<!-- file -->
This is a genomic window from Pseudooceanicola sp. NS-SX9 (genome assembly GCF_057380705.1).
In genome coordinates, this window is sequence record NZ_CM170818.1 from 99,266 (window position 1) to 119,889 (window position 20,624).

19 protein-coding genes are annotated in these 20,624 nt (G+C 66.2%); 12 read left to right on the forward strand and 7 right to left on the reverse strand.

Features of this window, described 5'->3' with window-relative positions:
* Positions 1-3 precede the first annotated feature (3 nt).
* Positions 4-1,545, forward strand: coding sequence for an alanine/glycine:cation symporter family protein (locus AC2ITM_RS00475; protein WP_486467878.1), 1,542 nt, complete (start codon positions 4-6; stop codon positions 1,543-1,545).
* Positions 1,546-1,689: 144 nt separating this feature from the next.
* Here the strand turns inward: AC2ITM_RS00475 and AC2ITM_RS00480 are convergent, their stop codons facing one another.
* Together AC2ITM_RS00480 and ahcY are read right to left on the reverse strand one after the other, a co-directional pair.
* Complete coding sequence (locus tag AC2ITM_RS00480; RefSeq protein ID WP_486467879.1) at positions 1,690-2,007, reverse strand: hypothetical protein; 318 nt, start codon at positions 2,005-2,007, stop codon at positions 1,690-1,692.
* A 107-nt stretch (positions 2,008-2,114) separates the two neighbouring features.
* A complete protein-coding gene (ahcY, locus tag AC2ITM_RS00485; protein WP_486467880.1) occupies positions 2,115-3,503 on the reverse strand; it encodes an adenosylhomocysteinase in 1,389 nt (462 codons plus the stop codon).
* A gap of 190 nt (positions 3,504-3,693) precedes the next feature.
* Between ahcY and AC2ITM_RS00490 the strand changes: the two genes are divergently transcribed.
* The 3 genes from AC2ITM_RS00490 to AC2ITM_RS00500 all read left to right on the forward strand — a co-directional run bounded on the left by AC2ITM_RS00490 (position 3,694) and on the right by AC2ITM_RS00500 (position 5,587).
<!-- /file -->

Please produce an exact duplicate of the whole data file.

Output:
This is a genomic window from Pseudooceanicola sp. NS-SX9 (genome assembly GCF_057380705.1).
In genome coordinates, this window is sequence record NZ_CM170818.1 from 99,266 (window position 1) to 119,889 (window position 20,624).

19 protein-coding genes are annotated in these 20,624 nt (G+C 66.2%); 12 read left to right on the forward strand and 7 right to left on the reverse strand.

Features of this window, described 5'->3' with window-relative positions:
* Positions 1-3 precede the first annotated feature (3 nt).
* Positions 4-1,545, forward strand: coding sequence for an alanine/glycine:cation symporter family protein (locus AC2ITM_RS00475; protein WP_486467878.1), 1,542 nt, complete (start codon positions 4-6; stop codon positions 1,543-1,545).
* Positions 1,546-1,689: 144 nt separating this feature from the next.
* Here the strand turns inward: AC2ITM_RS00475 and AC2ITM_RS00480 are convergent, their stop codons facing one another.
* Together AC2ITM_RS00480 and ahcY are read right to left on the reverse strand one after the other, a co-directional pair.
* Complete coding sequence (locus tag AC2ITM_RS00480; RefSeq protein ID WP_486467879.1) at positions 1,690-2,007, reverse strand: hypothetical protein; 318 nt, start codon at positions 2,005-2,007, stop codon at positions 1,690-1,692.
* A 107-nt stretch (positions 2,008-2,114) separates the two neighbouring features.
* A complete protein-coding gene (ahcY, locus tag AC2ITM_RS00485; protein WP_486467880.1) occupies positions 2,115-3,503 on the reverse strand; it encodes an adenosylhomocysteinase in 1,389 nt (462 codons plus the stop codon).
* A gap of 190 nt (positions 3,504-3,693) precedes the next feature.
* Between ahcY and AC2ITM_RS00490 the strand changes: the two genes are divergently transcribed.
* The 3 genes from AC2ITM_RS00490 to AC2ITM_RS00500 all read left to right on the forward strand — a co-directional run bounded on the left by AC2ITM_RS00490 (position 3,694) and on the right by AC2ITM_RS00500 (position 5,587).